Pomellato has seen great success with its Nudo collection – why do you think this collection, in particular, has been so popular?
I think because this collection highlights how minimalism can be perfect and can offer so much. The pieces are made from a single stone that doesn’t need any decoration to stand out. It’s a minimal style but yet it’s very complicated in terms of its savoir-faire. It’s the idea of the magic of something that is very simple but yet, you know that in order to get there it was a work of complexity and high savoir-faire.
What can you tell us about the recent Earth Day pieces?
At Pomellato we are extremely focused on trying to make sure that there will be regulation in coloured gems so that we have a supply chain that is ethical. This has happened already with diamonds and with some of the iconic gems such as emerald and sapphire. But with coloured gems, it hasn’t really been done yet. There are a lot of different steps that these stones have to go through, so it’s really important that the same consciousness happens with coloured gems. We’ve started to work on this and the first trial is with the Lapis Lazuli and we can trace since we are involved in the entire process, starting from the mining phase. We wanted to test this with one project so that going forward we can try to regulate the market of coloured gemstones, as has been done for other stones.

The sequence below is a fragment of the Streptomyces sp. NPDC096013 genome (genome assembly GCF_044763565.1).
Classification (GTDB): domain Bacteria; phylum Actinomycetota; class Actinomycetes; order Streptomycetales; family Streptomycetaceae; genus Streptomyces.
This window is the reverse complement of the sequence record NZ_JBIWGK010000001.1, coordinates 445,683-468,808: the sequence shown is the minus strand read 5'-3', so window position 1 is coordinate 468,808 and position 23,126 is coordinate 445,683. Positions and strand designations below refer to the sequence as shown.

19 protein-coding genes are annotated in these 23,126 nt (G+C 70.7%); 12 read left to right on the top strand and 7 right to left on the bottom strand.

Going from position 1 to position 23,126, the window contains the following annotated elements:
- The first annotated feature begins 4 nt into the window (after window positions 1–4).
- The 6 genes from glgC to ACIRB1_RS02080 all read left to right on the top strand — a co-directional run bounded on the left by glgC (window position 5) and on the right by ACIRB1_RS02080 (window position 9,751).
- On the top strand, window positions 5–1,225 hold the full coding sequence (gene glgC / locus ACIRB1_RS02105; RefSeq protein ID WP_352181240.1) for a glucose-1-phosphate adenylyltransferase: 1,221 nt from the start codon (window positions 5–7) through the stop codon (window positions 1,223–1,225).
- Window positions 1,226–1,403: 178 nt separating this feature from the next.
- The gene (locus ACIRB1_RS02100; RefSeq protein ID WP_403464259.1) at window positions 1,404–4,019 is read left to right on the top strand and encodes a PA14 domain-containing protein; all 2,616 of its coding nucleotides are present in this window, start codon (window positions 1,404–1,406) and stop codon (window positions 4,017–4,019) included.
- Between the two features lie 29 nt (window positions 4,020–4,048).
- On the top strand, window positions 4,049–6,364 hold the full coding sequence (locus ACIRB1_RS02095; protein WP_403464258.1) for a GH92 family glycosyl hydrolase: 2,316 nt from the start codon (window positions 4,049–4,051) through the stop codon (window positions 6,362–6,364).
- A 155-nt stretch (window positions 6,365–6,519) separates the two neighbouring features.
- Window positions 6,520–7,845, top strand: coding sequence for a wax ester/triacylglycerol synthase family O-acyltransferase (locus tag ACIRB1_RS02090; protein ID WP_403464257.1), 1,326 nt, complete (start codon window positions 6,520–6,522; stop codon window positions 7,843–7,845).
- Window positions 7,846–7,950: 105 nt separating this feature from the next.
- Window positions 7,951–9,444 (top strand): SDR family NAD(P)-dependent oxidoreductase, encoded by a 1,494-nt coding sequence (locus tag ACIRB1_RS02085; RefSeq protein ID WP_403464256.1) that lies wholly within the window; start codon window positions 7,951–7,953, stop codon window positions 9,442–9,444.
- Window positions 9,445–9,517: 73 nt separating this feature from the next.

What is the first thing you’re going to do when the COVID-19 situation is over?
I want to help children in need around the world and that is something that really matters to me.
What is your first memory of Italy as a child?
The majestic feeling of Italian monuments. Feeling so small in front of these huge historical creations. Especially in places like Rome. There is something that makes you feel small and humble when you’re in front of such genius and beauty.
Where do you like to travel to in Italy?
Rome is aesthetically the most breath-taking city. But I also love Milan. It is a city that may look ugly and dark from the outside, but if you get to know it better, you discover that there are a lot of very interesting things going on.
What is an Italian tradition you have with your family?
We tend to always listen to music from the sixties and seventies. We love to listen to the iconic Italian pop music. It’s always such a pleasure.
What is the motto you are living by now?
There is a solution to everything.
How are you spending your days during quarantine?
I’m trying to keep a routine that’s similar to my regular days. I wake up around 7.30 am and then I work out. I spend a lot of time working and connecting with my team, but I also try to mix up my day – so every two hours I try to do something different. The days are actually flying!
What’s your favourite Italian phrase?
It’s more than a phrase it’s a concept that was developed by Alessandro Manzoni.
It’s the concept of “Provvidenza” which is related to destiny! You can’t control what happens and your path is already designed for you, but you can influence this with your own fate. It also talks about how we always deserve something better than we think.
What message would you like to give to your customers in the Middle East?
We are waiting for you to come back to Italy because we need people of a high level of sophistication in understanding what we are about. We will be opening our doors again soon for all of our friends in the Middle East.
How would you describe Italy in one word?